Home Office subcontractors force asylum seekers to share bedrooms in breach of council policy

Exclusive: Company providing asylum accommodation takes council to court in attempt to appeal ban on shared bedrooms despite claims it has ‘serious effect’ on residents’ mental health

May Bulman
Social Affairs Correspondent
Thursday 22 March 2018 21:06
Home Office subcontractors force asylum seekers to share bedrooms in breach of council policy

A company subcontracted by the Home Office to run housing for asylum seekers is continuing to force residents to share bedrooms despite the local council banning the practice.

Newcastle City Council banned forced bedroom sharing, which sees unrelated asylum-seeking adults forced to share bedrooms with one another, in March 2017 following widespread public outcry.

The city council issued legal notices to property developer Jomast – contracted by G4S to provide accommodation for asylum seekers on behalf of the Home Office – under the Housing Act 2004 following an inspection of seven properties, which found they were over-occupied due to reliance on forced bedroom sharing.

But Jomast has refused to comply with the ban and is attempting to appeal the environmental health notices at a tribunal on Friday.

Campaigners described the practice of bedroom sharing as “degrading” and a “cause of real harm”, while the council acknowledged that it could have a “serious effect” on the mental health of asylum seekers.

One asylum seeker, 28-year-old Jerome, said sharing a bedroom had left him with “no privacy”, and that sharing his space with another man he didn’t know and who didn’t speak his language caused him a large amount of stress.

Another, Abdullah, 33, said he suffered from a skin condition meaning he has to sleep naked, but that he was unable to due to having to share a bedroom.

Jane Streather, cabinet member for public health and housing at Newcastle City Council, said: “Providing safe and secure housing for everyone in Newcastle, including asylum seekers, is extremely important.

“We know that poor housing can have a serious effect on the mental health of asylum seekers – it is vital that we provide an environment where they can live securely, supporting them to develop fully and integrate into their new community.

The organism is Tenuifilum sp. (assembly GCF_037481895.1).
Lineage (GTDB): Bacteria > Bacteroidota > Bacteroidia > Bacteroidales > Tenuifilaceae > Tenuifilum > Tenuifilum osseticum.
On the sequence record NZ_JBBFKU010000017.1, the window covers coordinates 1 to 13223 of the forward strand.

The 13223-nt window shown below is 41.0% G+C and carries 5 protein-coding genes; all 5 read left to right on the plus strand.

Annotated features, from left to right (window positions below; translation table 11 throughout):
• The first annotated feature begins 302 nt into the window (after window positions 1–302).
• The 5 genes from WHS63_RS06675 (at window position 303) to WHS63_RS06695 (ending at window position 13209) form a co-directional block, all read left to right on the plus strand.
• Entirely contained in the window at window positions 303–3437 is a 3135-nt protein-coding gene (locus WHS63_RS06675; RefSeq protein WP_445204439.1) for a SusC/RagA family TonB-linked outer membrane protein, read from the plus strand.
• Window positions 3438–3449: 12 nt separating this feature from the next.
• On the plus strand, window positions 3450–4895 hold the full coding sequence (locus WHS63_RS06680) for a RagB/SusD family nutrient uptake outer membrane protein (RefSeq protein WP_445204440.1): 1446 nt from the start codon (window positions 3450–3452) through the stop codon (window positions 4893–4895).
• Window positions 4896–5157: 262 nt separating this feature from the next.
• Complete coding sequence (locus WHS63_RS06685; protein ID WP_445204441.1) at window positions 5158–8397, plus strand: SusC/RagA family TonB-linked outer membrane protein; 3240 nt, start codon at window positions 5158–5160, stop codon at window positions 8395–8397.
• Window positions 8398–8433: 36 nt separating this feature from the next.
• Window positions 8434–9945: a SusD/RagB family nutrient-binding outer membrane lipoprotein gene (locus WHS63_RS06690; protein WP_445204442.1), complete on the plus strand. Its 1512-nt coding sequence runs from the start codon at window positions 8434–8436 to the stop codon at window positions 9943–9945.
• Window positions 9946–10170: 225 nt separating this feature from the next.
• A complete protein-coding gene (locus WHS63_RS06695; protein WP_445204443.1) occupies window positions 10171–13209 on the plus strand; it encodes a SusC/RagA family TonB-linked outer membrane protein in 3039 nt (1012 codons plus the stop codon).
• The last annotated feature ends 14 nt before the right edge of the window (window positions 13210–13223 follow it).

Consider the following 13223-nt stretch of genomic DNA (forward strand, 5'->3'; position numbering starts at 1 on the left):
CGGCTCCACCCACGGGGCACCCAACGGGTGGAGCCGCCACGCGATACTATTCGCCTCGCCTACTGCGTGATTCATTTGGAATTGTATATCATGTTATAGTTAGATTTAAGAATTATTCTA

“This is reflected in our Accommodation Standards Policy, which was approved in 2017, and outlines fully our commitment to delivering a fair level of housing for everyone in our city.

Campaigners described the practice of bedroom sharing as ‘degrading’ and a ‘cause of real harm’ (Migration and Asylum Justice Forum)

“We will not hesitate to sanction organisations who do not share these values; the tribunal taking place on 23 March is part of this approach.”

Sam McGill, a volunteer with Migration and Asylum Justice Forum, which is staging a protest outside court on Friday, said: “Every adult, no matter their circumstances, deserves to live with dignity. That means – at the minimum – having a bedroom of their own where they can rest and have their own space.

“Forcing adult strangers to share bedrooms is degrading and causes real harm, it is disgusting that this practice is continuing across the region for the sole purpose of making money for Jomast.

“Jomast should listen to the council and listen to the people of Newcastle and end its deplorable reliance on forcing strangers to share bedrooms.”

A report by Home Affairs Select Committee in January 2017 described the standard of asylum accommodation in Newcastle and across the UK as “disgraceful”.

The Independent contacted Jomast for comment but had not received a response at the time of publication. G4S declined to comment.

A Home Office spokesperson said: “The UK has a long history of granting asylum to those who need our protection and we are committed to providing safe and secure accommodation while applications are considered.”

G4S Managing Director for COMPASS and Policing Services, John Whitwam said: “G4S subcontracts to Jomast to support us in providing housing for asylum seekers in the North East.

"Jomast conduct regular property inspections to ensure all their accommodation meets the contractual standards set by the Home Office. Where repairs or inventory replacements are necessary they are effected within tight deadlines set by the Home Office. In addition to this, the Home Office, as well as local authority housing teams, conduct random, no-notice joint inspections of numerous properties each month.

"All properties must comply for size, safety and all other housing standards with the standards set by the Home Office and the various extant Housing Acts, and are inspected regularly to ensure that they do."

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